Anyone who even casually looks at the news in California would have the feeling that the state is rolling in money and Gov. Gavin Newsom is happily spreading it around to everyone.
That’s not far from the truth, although the news is not really good for Californians. Newsom and the legislature have battled their way through the new budget and came to an agreement on how to deal with expenses and the enormous tax windfall they have.
How much is that windfall? Hang on: $76 BILLION. Where did it come from? We’re told it’s from high taxes on the very rich, those high-income earners, in addition to federal pandemic relief dollars.
The challenge to lawmakers was how to spend all that cash. They came up with lots of places to put it. Democrat Assembly Speaker Anthony Rendon was quoted in the L.A. Times that child care was the last major sticking point in the negotiations. He said it was “the No. 1 priority,” and it was resolved with the addition of 200,000 slots in child care programs across the state.
There is an additional $1 billion to be spent for early child education services. This includes a Newsom plan for an extra year of schooling – called “transitional kindergarten,” free, for all 4-year-olds. The details of this program aren’t included, and it’s estimated it will take four years for the it to roll out.
There’s also a plan in the budget to spend some $12 billion and more on homelessness. And there is $5.2 billion to cover unpaid rent and another $2 billion to cover overdue water and electricity bills. Another area of the budget includes some $4 billion for hard-hit small businesses.
Also in the budget is $8 billion in tax rebates for Californians with adjusted incomes of $75,000 or less. The plan is for these to be onetime payments of $500 and $1,000. These are called “a second round of Golden State Stimulus Checks” for lower-income residents.
Another area of impact, and one that’s considered a legislative victory – read that Democratic victory – is the expansion of Medi-Cal. That’s the state program for health care for low-income residents.
One aspect of this deals with illegal immigrants. Note that the plan covers “residents,” and that includes anyone who is in the state, regardless of immigration status. So any illegal alien over the age of 50 will get free health insurance at a cost to taxpayers of at least $1.3 billion a year.
It’s reported that younger illegal immigrants are already enrolled in Medicaid, SNAP and other federally funded programs. The Medicaid aspect of that program was estimated to cost taxpayers $98 million a year. As you can see, that’s changed!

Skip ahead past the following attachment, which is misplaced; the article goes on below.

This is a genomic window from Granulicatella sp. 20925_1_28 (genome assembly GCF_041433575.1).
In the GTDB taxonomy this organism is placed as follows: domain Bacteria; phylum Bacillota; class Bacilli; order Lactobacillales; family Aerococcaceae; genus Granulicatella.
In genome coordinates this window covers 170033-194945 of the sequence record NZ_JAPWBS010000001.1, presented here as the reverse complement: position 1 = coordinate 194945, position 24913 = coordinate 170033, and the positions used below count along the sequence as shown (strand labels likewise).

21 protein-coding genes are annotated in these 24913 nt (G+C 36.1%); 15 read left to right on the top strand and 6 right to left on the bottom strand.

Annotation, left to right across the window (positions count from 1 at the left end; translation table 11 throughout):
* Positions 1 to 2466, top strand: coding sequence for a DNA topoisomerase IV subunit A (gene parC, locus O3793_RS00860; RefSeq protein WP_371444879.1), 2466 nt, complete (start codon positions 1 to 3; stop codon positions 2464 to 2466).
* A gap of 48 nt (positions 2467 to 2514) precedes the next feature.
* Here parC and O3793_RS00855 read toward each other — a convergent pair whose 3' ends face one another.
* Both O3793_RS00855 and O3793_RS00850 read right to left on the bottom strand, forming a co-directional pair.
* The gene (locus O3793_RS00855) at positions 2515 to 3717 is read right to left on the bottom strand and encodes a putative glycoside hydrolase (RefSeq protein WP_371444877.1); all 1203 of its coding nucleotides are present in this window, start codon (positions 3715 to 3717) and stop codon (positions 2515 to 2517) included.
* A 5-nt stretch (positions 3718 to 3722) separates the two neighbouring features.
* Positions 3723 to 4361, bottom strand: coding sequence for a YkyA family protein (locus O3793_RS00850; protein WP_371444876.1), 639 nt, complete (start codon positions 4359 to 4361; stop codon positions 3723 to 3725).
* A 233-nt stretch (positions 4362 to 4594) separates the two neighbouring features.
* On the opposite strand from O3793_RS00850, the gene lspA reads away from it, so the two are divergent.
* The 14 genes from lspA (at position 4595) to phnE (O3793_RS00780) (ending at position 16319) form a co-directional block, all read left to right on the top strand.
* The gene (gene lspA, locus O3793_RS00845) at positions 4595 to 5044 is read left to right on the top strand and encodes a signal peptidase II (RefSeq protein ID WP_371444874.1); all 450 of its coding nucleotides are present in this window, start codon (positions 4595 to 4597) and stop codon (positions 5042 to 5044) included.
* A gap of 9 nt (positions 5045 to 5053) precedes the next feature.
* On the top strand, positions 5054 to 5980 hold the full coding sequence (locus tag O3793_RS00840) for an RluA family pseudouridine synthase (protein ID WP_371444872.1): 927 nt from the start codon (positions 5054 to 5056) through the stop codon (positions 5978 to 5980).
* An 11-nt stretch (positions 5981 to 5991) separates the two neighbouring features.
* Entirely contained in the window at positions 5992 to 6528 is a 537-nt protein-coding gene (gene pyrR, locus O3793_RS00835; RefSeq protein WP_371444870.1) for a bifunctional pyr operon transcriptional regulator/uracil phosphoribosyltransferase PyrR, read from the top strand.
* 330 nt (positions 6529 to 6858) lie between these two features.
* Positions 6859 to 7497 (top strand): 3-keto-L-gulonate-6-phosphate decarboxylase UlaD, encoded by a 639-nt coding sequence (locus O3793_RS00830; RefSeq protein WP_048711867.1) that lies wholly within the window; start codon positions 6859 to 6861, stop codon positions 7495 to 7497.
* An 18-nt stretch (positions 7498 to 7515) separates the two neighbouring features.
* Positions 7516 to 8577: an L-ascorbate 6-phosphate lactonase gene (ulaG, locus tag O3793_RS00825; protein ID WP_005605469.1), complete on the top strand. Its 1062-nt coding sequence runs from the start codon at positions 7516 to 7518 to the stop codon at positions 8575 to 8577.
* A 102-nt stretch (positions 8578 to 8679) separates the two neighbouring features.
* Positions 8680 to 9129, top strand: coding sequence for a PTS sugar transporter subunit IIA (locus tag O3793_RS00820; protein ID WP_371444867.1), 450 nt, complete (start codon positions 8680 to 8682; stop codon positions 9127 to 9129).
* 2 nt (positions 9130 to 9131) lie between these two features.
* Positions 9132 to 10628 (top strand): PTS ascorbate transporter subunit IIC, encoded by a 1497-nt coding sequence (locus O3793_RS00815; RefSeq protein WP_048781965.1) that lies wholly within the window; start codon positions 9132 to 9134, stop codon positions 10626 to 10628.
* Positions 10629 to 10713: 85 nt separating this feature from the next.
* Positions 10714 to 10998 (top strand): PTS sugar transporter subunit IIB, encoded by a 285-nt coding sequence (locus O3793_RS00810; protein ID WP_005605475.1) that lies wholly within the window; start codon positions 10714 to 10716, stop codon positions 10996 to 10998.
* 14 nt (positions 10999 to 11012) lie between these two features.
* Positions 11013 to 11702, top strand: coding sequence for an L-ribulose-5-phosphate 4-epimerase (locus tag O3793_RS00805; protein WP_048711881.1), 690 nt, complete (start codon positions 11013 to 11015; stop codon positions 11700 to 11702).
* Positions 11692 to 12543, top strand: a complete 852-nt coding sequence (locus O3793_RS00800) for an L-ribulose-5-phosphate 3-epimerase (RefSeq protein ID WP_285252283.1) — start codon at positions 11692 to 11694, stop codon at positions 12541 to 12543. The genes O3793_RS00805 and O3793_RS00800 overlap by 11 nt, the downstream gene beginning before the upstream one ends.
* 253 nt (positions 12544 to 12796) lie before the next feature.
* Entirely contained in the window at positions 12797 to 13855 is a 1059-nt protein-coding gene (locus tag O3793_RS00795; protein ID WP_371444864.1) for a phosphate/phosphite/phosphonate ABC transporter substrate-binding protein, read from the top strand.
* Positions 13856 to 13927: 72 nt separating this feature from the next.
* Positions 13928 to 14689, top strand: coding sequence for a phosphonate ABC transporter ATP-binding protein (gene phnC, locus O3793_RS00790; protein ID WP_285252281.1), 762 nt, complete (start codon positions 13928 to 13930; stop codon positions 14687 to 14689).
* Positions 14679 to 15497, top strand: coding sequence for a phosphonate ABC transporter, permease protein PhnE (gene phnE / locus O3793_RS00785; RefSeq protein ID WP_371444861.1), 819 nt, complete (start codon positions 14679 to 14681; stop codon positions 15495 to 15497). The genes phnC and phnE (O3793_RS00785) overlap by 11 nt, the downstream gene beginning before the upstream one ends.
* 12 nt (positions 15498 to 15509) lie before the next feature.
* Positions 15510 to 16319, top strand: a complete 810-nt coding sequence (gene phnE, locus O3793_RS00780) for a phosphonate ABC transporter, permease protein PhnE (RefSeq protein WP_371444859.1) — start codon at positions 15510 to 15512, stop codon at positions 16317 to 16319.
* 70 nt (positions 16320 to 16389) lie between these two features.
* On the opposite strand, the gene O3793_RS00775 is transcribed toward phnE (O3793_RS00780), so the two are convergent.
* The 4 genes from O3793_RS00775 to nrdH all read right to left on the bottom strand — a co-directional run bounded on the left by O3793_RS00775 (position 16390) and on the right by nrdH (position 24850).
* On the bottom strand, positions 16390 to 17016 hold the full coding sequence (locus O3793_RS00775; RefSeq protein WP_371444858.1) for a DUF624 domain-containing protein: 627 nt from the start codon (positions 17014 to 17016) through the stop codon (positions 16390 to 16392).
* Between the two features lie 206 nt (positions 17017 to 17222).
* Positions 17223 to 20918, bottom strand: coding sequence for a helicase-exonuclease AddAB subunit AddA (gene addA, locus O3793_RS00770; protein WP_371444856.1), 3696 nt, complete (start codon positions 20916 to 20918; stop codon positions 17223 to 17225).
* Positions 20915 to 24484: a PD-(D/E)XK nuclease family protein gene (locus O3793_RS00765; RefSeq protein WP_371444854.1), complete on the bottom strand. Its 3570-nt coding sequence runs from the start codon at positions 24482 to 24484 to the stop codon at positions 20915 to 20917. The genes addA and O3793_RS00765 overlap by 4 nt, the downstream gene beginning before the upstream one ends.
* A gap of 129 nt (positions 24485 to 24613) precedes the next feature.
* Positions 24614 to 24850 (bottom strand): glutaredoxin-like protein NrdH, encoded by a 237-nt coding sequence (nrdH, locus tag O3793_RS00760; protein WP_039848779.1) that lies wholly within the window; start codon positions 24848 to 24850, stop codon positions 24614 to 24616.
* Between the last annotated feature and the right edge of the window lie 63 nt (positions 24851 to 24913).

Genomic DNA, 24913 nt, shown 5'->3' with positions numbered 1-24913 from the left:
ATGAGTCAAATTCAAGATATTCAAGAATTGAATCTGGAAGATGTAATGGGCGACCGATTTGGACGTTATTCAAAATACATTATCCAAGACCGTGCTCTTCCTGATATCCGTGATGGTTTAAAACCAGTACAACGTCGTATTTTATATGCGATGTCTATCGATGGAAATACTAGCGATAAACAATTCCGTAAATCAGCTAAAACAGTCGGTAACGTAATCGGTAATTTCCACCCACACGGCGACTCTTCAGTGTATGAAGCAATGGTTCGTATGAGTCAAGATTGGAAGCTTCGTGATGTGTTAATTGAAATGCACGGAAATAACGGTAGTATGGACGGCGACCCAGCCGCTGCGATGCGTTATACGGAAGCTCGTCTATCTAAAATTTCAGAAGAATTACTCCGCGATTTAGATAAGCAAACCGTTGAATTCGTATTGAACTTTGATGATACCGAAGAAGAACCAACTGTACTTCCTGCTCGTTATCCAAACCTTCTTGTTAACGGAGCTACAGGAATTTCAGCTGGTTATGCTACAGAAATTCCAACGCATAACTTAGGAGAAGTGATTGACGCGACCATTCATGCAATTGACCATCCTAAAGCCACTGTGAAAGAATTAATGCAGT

Newsom approves the plan and sees it as another move toward universal coverage for everyone in the state, something he wants regardless of immigration status. No price tag yet.
But not everyone likes it. Republican State Sen. Jim Nielson was quoted in Just the News, saying, “Individuals who are illegally in California now will receive health benefits equal to a citizen of California. All they had to do is just simply be here – legal status or not makes no difference.”
He argues further that the expansion is at the expense of legal Californians and inflates the budget into the future.
Another change in the budget that makes it easier for anyone to get health coverage is the elimination of the asset test. Prior to this year, people applying for Medicaid had to prove they were financially eligible for the program.
Prior to this year, Medicaid recipients could no have assets exceeding $2,000 for a single person or $3,000 for a couple.
The removal of the test means some 17,802 additional people can enroll in Medicaid, which, according to the State Department of Health Care Services, will cost the state an additional $220 million a year.
One reason for all this showering of money on just about every person in California is that Gov. Newsom faces a recall election. California voters who just look at the headlines and not at the ramifications of this largesse may think that the governor has been such a good political leader, he needs to be kept in office.
What they are not seeing is that the state has lost nearly 3 million jobs. The unemployment rate is 7.9% – twice what it was before the shutdown. The overall growth is second-lowest of any state.
On top of that, California has increased the gasoline tax, which means residents re paying the highest tax in the country. On gas station in San Francisco is reported to have gas at $6 a gallon!
And for Californians who are dependent on their motor vehicles, it’s important to know that Newsom issued an executive order that internal combustion vehicles – read that gasoline-burning vehicles – be phased out in the state by 2035.
After that, it’s electric or nothing.
Environmentalists call that a “courageous stand.”
Sane people call that crazy. But that’s California.
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